It was the Friday after Thanksgiving, and the weather was mild. That meant one thing. It was a perfect day to finish raking the leaves. With our yard being about ¾ of an acre, and no less than 10 mature trees dotting the landscape, fall colors bring lots of fallen leaves.
Two days prior, my wife and older kids had started the project, but there was still plenty left to finish off. So, one of my sons, Matthew, and I began to section the large yard into manageable bits as we had done many times before. As I settled into this seasonal chore, I knew I had some time to think and reflect as I do when simple jobs are undertaken. Gradually, as the piles increased, the yard began to show its underlying greens and browns, and the once scattered leaves stood ready for others to help with rakes and blankets in hand. Over and over, the leaves were raked into the makeshift containers, and carried down to the small wooded area below the garage that has become our endless composting pit. By the time that lunch arrived, a few hours of mundane labor had brought about a clean yard and a few relieved kids. They had made it clear, like before, that leaf-raking wasn’t their favorite activity, but had managed to push on through.
As I was teaching my kids the art of efficient raking, my wife and I found ourselves talking about the unseen realities inherent in this simple chore. Like how learning to just accept work as a young child makes life much easier as you grow older. Or doing a simple, physical job like raking leaves can turn out to be a good full body workout. Or even how good feelings can originate from not just a job well done, but also while the job is getting done. As with other situations, I am not sure how many life lessons actually found their way home. But no doubt leaf-raking gave plenty of time to discuss it all.
Beyond these lessons, I found myself reflecting on how leaf raking and other common household chores had long been the antidote to the calories incurred from large Thanksgiving meals, especially for prior generations that often did not view exercise as we do today. From calories earned to calories burned, some estimates indicate that a 185 pound person uses approximately 180 calories per half hour of raking leaves. Although household chores don’t replace certain benefits from moderate to vigorous exercise, they are one built-in way to burn off calories consumed from the pecan pie that I (and others) so love this time of year. Whether it is mowing the yard or planting a garden or sweeping the floor, movement requires energy, and calories supply the energy that we need.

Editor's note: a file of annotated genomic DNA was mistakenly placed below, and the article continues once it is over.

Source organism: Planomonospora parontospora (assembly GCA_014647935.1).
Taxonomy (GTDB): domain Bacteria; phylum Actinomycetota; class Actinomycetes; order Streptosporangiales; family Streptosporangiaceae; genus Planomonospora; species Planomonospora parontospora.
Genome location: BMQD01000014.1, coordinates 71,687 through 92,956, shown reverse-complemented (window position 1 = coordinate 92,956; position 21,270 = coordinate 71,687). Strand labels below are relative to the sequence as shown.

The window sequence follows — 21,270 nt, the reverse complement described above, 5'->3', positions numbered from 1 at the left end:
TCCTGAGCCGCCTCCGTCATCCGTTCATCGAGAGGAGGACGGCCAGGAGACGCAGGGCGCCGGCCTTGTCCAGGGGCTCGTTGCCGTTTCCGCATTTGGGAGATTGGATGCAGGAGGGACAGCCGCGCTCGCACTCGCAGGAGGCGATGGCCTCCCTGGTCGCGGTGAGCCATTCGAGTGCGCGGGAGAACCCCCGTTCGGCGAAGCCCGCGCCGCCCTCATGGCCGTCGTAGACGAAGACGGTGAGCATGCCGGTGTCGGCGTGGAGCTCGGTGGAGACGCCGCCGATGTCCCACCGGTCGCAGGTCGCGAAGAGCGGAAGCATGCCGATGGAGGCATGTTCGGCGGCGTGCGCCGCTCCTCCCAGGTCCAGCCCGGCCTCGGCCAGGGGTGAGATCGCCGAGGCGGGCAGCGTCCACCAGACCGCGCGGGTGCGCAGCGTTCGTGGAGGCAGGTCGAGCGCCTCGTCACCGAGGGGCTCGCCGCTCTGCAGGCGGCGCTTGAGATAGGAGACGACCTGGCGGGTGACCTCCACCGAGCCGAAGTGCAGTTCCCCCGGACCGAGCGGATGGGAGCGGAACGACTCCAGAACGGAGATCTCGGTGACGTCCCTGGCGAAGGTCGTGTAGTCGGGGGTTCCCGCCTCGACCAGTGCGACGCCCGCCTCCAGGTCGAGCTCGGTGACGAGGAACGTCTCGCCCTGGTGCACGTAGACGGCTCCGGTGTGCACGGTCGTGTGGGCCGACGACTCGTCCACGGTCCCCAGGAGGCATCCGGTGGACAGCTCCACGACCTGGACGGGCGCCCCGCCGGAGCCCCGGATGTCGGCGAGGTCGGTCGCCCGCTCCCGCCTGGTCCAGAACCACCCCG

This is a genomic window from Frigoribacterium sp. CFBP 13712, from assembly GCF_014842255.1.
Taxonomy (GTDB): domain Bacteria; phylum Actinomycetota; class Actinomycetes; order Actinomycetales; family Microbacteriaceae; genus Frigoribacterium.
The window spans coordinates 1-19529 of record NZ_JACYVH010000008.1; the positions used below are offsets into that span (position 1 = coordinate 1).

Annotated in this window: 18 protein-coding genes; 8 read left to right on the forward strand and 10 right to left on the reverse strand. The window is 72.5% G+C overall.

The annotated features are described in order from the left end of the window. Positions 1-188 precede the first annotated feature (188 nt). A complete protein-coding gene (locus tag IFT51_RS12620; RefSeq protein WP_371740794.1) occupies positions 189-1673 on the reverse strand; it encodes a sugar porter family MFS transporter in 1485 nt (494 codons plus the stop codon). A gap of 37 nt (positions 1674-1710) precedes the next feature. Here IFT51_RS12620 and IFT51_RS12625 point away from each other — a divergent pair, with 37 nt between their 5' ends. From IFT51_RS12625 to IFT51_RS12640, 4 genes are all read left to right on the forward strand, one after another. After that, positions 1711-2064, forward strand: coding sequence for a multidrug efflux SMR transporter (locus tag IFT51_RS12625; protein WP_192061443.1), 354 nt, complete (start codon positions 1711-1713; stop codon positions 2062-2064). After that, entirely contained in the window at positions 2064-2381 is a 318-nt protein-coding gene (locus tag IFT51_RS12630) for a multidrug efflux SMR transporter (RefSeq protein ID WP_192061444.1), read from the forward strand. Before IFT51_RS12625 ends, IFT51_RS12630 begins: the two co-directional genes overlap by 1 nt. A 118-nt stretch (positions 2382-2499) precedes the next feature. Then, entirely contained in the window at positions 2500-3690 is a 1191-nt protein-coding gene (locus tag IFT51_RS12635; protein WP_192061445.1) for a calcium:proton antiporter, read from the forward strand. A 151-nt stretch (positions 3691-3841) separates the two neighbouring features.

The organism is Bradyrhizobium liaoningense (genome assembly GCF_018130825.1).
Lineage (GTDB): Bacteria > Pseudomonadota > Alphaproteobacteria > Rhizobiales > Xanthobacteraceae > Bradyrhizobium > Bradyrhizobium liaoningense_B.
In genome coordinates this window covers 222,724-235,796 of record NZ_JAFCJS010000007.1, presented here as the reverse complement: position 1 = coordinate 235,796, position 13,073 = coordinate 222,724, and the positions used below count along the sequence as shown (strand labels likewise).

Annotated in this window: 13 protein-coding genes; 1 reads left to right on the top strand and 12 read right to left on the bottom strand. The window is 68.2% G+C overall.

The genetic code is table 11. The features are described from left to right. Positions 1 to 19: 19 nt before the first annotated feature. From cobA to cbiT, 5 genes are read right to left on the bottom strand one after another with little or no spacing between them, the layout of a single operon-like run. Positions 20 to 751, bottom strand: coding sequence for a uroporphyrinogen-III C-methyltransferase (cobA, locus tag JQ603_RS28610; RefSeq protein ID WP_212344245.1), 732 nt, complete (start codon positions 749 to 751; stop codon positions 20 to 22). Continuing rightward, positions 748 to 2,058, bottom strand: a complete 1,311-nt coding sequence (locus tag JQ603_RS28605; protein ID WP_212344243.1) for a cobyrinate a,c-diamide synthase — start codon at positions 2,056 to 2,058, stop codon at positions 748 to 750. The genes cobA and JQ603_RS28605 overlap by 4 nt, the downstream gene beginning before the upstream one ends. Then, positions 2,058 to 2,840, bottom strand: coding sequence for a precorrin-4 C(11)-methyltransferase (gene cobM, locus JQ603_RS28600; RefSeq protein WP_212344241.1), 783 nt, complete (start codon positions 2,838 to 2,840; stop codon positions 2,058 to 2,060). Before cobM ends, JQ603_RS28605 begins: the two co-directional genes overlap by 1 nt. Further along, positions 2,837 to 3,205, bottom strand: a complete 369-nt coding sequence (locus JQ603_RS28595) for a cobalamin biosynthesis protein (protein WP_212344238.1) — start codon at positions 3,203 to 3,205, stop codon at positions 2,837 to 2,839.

The challenge, though, is that our culture of convenience is waging a war on unnecessary movement. Today is the era when men with postage stamp yards ride around in zero-degree turn mowers or split wood and clear snow with little physical activity at all. There is nothing inherently wrong with conveniences that reduce “unnecessary” activity, such as shopping online (instead of going to a store) or blowing leaves instead of raking them. Yet within each of our mundane movements is the opportunity to use calories, and thus combat the real challenge of health concerns that come with being overweight or inactive. With over 2/3 of men in this country being overweight or obese, never have we needed more natural, uncomplicated ways to burn calories.
Yet as the culture of convenience continues to search for ways to do more by doing less, we are all being swept into this mentality that simple chores, like raking leaves, are an unnecessary toil. As we started to rake the leaves in this particular instance, my son asked if we couldn’t just mow them all up like our neighbor had (whose yard is 3 times our size). Part of me understood what he was sayingꟷ in essence, there must be a quicker, easier way to get the job done. Isn’t convenience the ultimate goal?
In some ways, he was right. Still, by the time we had finished the yard, I found myself doubting the obvious wisdom he had put forth. Sure, I probably could have done something more innovative or entertaining with my time if I had gotten the job done quicker. But even more than the calories I would not have burned, I think there was something more important that I would have missed. I would have missed the feeling of toiling outside in relative silence with my kids. I would have missed seeing the yard gradually emerge again after being hidden under the fallen leaves. I would have missed time to quietly reflect in a way that silence and movement seemed uniquely positioned to allow. And most of all, I might have just missed the feeling that sometimes in my complicated life, I just need a rake, some elbow grease, and time to remind me that there is more to life than just getting things done fast.
There are those of you reading this who probably thinks that I am anti-technology, or just afraid to move into a new era. I would differ. Any technology that allows us to live happier, healthier, and holier lives is great by me. But at some point, when high powered leaf blowers and zero-degree turn mowers replace what can be readily done with a rake and some basic physical actions, I think we may have to consider we have gone too far. And not just because our waistlines are getting larger as we get lazier. But even more because what we are exchanging for “all the time” our conveniences bring might just be part of the rhythm of life that we all need.